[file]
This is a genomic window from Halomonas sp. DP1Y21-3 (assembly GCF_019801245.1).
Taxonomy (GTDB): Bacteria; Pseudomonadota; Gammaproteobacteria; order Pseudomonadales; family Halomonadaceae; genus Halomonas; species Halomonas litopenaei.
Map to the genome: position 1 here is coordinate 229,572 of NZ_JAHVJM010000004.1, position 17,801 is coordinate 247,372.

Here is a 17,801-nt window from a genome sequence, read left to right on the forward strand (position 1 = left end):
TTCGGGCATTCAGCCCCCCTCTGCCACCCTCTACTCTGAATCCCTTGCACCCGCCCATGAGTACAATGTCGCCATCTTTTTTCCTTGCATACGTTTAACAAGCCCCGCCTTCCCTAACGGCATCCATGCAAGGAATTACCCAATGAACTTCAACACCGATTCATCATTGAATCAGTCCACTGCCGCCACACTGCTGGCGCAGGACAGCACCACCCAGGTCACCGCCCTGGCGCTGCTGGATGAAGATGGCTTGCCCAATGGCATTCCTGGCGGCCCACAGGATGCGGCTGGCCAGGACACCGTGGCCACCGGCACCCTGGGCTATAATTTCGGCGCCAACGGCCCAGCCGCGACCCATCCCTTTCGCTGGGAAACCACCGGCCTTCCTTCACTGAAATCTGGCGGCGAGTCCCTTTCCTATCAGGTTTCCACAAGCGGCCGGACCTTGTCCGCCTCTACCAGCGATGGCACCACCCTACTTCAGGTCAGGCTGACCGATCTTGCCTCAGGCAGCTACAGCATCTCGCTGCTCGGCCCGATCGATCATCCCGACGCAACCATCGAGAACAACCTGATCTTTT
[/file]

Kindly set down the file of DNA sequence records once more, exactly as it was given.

This is a genomic window from Halomonas sp. DP1Y21-3 (assembly GCF_019801245.1).
Taxonomy (GTDB): Bacteria; Pseudomonadota; Gammaproteobacteria; order Pseudomonadales; family Halomonadaceae; genus Halomonas; species Halomonas litopenaei.
Map to the genome: position 1 here is coordinate 229,572 of NZ_JAHVJM010000004.1, position 17,801 is coordinate 247,372.

Here is a 17,801-nt window from a genome sequence, read left to right on the forward strand (position 1 = left end):
TTCGGGCATTCAGCCCCCCTCTGCCACCCTCTACTCTGAATCCCTTGCACCCGCCCATGAGTACAATGTCGCCATCTTTTTTCCTTGCATACGTTTAACAAGCCCCGCCTTCCCTAACGGCATCCATGCAAGGAATTACCCAATGAACTTCAACACCGATTCATCATTGAATCAGTCCACTGCCGCCACACTGCTGGCGCAGGACAGCACCACCCAGGTCACCGCCCTGGCGCTGCTGGATGAAGATGGCTTGCCCAATGGCATTCCTGGCGGCCCACAGGATGCGGCTGGCCAGGACACCGTGGCCACCGGCACCCTGGGCTATAATTTCGGCGCCAACGGCCCAGCCGCGACCCATCCCTTTCGCTGGGAAACCACCGGCCTTCCTTCACTGAAATCTGGCGGCGAGTCCCTTTCCTATCAGGTTTCCACAAGCGGCCGGACCTTGTCCGCCTCTACCAGCGATGGCACCACCCTACTTCAGGTCAGGCTGACCGATCTTGCCTCAGGCAGCTACAGCATCTCGCTGCTCGGCCCGATCGATCATCCCGACGCAACCATCGAGAACAACCTGATCTTTT